Smart, passionate basketball players, with flaws, but a desire to play the game “the right way”. And throughout his Grizzlies career, he had game winning shots and defensive plays, and showed that his way could, more often than not, be “the right way” for more than just him.
He used his platform as an athlete in the community in a similar fashion - not out at the forefront consistently, but out of sight. Making impacts in lives at places like St. Jude, where doing things the right way can make all the difference-
On behalf of all of us at ALSAC/@StJude, thank you, @MarcGasol, for all you’ve given the city of Memphis and @StJude over the years with @memgrizz. Good luck to you and know that no matter where you call home, you will always be part of the #StJude family. pic.twitter.com/yoFUE0hrOP— Richard Shadyac (@RickShadyac) February 7, 2019
His work for those around him is part of his legacy in Memphis, the city he grew up in that he now leaves behind. Eleven years were spent here as a player, and more as a citizen of his city, watching his brother Pau lead this same franchise that he too is now an alumni of. Seeing the passion of the people, the willingness to work, those experiences allowed for Marc to become the unlikeliest of Memphians - one by way of Spain, who in most situations would not fit the mold of a son of Memphis, but became one just the same.
Even more so than his big brother. Because he fought, and stayed, for Memphis...for home.
The way to the heart of Memphis is through embrace. It is a city full of love and lament. Worry and wanting, oppression and opportunity. Those who choose to see Memphis for what it can be, beyond just what it is, see a place full of love that simply wants people there that want to love them back. That are willing to do the things to make it better and not just point out the problems and act as if they’re breaking new ground, like those living in the city don’t see the flaws.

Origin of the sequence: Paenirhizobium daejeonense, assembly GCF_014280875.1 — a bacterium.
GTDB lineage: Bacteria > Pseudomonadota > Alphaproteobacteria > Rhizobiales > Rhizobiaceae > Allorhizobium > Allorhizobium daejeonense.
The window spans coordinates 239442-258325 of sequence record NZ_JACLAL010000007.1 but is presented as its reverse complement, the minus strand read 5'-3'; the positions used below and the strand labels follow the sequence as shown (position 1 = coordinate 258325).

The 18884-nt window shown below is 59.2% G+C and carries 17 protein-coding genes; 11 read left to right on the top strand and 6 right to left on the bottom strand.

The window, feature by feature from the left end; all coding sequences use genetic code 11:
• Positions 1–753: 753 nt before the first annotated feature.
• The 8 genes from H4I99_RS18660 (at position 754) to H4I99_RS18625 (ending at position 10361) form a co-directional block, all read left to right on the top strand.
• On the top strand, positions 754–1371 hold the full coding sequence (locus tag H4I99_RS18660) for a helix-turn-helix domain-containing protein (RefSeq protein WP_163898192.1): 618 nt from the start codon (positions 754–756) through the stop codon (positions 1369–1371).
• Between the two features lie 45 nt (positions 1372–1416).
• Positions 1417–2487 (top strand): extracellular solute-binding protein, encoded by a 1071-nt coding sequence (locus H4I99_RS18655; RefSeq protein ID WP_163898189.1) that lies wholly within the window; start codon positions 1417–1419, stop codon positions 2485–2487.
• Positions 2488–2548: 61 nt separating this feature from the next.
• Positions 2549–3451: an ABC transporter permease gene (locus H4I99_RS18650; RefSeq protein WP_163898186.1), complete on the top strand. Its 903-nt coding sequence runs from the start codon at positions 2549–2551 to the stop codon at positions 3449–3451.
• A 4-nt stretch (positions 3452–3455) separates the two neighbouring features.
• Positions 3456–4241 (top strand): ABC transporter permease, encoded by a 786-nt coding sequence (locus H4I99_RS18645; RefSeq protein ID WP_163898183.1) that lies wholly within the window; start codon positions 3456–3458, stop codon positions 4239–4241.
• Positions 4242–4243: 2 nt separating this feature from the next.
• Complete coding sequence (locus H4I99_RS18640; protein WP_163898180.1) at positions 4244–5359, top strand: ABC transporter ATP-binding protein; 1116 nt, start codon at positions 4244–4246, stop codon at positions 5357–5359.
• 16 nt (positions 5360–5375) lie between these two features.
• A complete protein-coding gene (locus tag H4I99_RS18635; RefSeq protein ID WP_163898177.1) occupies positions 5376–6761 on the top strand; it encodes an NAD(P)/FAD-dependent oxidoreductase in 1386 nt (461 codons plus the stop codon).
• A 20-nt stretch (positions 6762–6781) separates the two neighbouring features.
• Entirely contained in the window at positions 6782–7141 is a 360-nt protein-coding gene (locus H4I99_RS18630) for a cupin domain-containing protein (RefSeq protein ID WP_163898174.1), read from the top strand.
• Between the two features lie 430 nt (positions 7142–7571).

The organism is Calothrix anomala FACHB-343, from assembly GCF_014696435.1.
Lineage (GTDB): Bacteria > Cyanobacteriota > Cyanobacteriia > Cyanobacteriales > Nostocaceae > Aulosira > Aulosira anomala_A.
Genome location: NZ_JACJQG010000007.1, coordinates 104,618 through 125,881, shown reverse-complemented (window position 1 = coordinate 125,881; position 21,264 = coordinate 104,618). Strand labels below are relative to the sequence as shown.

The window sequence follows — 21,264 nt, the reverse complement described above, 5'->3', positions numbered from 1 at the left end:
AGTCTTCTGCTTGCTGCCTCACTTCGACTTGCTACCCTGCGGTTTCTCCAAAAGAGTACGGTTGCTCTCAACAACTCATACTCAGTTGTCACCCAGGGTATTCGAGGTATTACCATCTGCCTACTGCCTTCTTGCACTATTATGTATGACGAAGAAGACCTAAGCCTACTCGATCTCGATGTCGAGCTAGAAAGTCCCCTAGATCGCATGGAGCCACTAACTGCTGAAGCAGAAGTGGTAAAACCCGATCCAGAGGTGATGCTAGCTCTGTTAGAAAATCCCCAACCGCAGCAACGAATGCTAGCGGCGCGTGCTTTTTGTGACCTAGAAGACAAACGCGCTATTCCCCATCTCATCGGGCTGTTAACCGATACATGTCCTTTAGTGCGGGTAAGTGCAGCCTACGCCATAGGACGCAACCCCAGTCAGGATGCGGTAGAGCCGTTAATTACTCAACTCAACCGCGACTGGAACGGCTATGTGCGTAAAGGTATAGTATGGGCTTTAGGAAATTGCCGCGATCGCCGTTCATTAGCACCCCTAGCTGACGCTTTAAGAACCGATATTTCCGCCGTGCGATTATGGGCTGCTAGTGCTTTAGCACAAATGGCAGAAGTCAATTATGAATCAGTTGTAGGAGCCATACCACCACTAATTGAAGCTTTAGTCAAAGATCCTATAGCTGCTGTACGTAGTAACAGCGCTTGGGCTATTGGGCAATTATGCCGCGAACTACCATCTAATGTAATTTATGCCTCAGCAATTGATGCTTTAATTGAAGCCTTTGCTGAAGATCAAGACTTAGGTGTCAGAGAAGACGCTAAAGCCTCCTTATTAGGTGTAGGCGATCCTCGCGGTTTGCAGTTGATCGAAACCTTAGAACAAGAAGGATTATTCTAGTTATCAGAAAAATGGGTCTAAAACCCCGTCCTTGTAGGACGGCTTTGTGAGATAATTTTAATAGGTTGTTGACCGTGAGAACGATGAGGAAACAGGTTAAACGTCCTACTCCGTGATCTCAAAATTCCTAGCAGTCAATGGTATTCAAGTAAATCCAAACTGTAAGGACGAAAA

It’s not about seeing the imperfections. It’s about finding the beauty.
Marc Gasol is good at that - finding the glory in a game, and a city that he has called home for much of his life.
Gasol’s time has come to step away from the only NBA franchise he has ever played for, and from a city that is his and he is theirs. The place that he helped build. Looking out at FedExForum the past week or so must have been like peering out at a first home for him, a place where children running and playing and skinning knees dance around the memory as reflections before handing over the keys after a sale. The time had come to move, but that doesn’t take away what had grown there.
The part of you that will always stay there.
Gasol’s NBA home is no longer in Memphis. As he leaves, he can look back on a job well done, a house well built, and a legacy that will last beyond these times of recollection and longing for yesterday. He should know that those of us he reached, whether directly or indirectly, are better for having him in our lives. For watching him grow, and love, and fall, and rise.
And that while he departs, part of him will always be with the Memphis Grizzlies. And wherever he goes, the love of Memphis, his home, will follow.